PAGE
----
Coordinate component EW efforts to support the joint effort. Facilitate expedient and efficient access to the entire DOD intelligence structure in support of joint operations. The combatant command and joint force commanders do not have organic collection assets. These may include joint force collection assets, assets organic to the service component commands, SOF, or other subordinate commands within the theater. The J2 must task collection assets through the component command, combined command, or other appropriate command channels.

When serving on a joint staff, Army intelligence personnel comply with joint doctrine, Joint Publication 2-seriesand Joint Publication 3-0. Collection management at the joint level differs slightly from Army doctrine.

At the joint level, dissemination responsibility lies with the joint equivalent of the inter agency cooperation within the joint operation manager not the asset manager. The joint staff ensures that component data bases and communications systems are interoperable. Joint Publications 2-02-01and 2-02 contain more details on national intelligence agencies; the NMJIC and lower echelon JICs; joint TTPs for intelligence support to joint, combined, and allied commands; and the communications and ADP systems which make that support possible.

In combined operations, forces of two or more nations work to accomplish the mission. Other coalitions and alliances must adjust the concept of IEW support to meet the common goal. Furthermore, most potential allies will not possess the range of US capabilities to collect and process intelligence. All personnel work to eliminate differences in culture, language, terminology, and operational concepts.

See Joint Publication 2-0 for specific information on this subject. Combined intelligence organizations vary according to the type of operation, commander's intelligence requirements, security concerns, and capabilities of each participant. The joint intelligence structure discussed earlier provides a framework for organizing the combined intelligence effort.

However, inter agency cooperation within the joint operation final combined intelligence structure should be one in which allied, coalition, and US commanders receive the information necessary to successfully conduct the operation. Allied organizations like NATO are permanently organized with established relationships and procedures. The Army helps resource the permanent intelligence staff but may still augment that staff with an ISE.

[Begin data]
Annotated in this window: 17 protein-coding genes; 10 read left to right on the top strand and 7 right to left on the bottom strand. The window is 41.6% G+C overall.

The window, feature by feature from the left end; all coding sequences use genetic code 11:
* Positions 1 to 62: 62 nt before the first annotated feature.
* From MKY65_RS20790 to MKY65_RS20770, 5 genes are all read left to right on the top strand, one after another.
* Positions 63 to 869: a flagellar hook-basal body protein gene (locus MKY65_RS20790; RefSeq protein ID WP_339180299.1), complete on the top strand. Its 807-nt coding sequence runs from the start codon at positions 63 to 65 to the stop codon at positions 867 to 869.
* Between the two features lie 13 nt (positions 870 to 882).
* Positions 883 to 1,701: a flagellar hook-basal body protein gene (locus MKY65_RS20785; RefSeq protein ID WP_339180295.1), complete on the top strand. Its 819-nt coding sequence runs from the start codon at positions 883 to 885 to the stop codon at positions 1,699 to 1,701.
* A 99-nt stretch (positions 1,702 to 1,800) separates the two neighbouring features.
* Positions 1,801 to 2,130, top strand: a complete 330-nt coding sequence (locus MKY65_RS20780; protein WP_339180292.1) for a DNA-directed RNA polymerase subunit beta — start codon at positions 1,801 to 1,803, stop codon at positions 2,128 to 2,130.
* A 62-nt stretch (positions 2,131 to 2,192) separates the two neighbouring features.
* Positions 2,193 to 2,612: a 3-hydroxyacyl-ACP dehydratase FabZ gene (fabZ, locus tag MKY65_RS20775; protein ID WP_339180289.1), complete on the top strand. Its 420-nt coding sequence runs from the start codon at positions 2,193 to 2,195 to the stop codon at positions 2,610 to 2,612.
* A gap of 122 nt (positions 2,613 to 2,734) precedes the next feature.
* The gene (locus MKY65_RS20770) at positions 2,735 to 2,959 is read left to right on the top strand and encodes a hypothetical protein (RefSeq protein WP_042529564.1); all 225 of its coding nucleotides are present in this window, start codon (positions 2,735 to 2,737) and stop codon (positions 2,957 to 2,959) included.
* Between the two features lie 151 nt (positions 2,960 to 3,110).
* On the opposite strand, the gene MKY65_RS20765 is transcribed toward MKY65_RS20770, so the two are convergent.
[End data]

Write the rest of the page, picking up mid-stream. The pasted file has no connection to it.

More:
Military operations with coalition partners take place under bilateral, multinational, or United Nations UN auspices. Military coalitions are temporary organizations that last only for the duration of a crisis or war.

The coalition commander establishes organizations, relationships, inter agency cooperation within the joint operation procedures for coalition units. Army staffs coordinate support from coalition and allied partner intelligence resources through the ISE of the combined staff. Coalition and allied partners provide translator and interpreter support to complement Army linguist capabilities. Combined IEW operations are based on the following principles: Adjust National Differences Among Nations.

Effective combined operations require adjusting IEW operations to minimize differences in national concepts of IEW support. Routinely conducting combined exercise and intelligence operations are two ways of eliminating differences and improving intelligence readiness. Unity of Effort Against Common Threat. The threat to one member of an alliance or coalition should be considered a threat to all. Determining and Planning Intelligence. The combined command and national forces' intelligence requirements, production, and use should be agreed upon, planned, and exercised in advance.

Special arrangements should be made, when necessary, to accommodate national differences in culture, language, terms, doctrine, methods of operation, communications, and structures. Full Exchange of Intelligence.

Each nation should share intelligence which supports military operations and attains alliance or coalition objectives. Every attempt should be made to ensure alliance and coalition commanders are provided the intelligence needed to protect their forces and achieve success. This may require gaining permission from national intelligence agencies for the declassification or sanitization of previously restricted intelligence. Once permission is gained, the exchange of intelligence must be monitored to ensure it complies with foreign disclosure policies and procedures.

The strengths and weaknesses of each nation's IEW forces and operations should be evaluated to determine the best blend of capabilities available to accomplish the mission. The exchange of intelligence personnel between alliance or coalition partners bridges national differences and ensures access to intelligence resources of each nation. Joint Publication 2-0 provides specifics for these procedures.

In addition, the -- Coalition commander determines standardized procedures for coalition forces. Combined staff ensures that allied and coalition forces use interoperable data bases and communication systems. AR 34-1 contains further information on these agreements.

Standardize the intelligence estimate content and format. Establish intelligence reporting procedures and format of request for intelligence information RII. Interagency operations occur between Army units and Federal, state, and local agencies or international agencies.

In a particular crisis or operation, the Army component may be under the direction of a US Government agency or other civilian agency. Interagency operations require a cooperative approach to the coordination, exchange, and integration of intelligence within the constraints of AR 381-10.

MI units involved in this type of operation need to understand how the agency provides support to operators, planners, and policymakers to conduct successful operations. Joint Publication 2-01 contains more information on interagency operations. The organization varies depending upon the situation and the mission. Certain efforts such as counter-drug operations are well-established.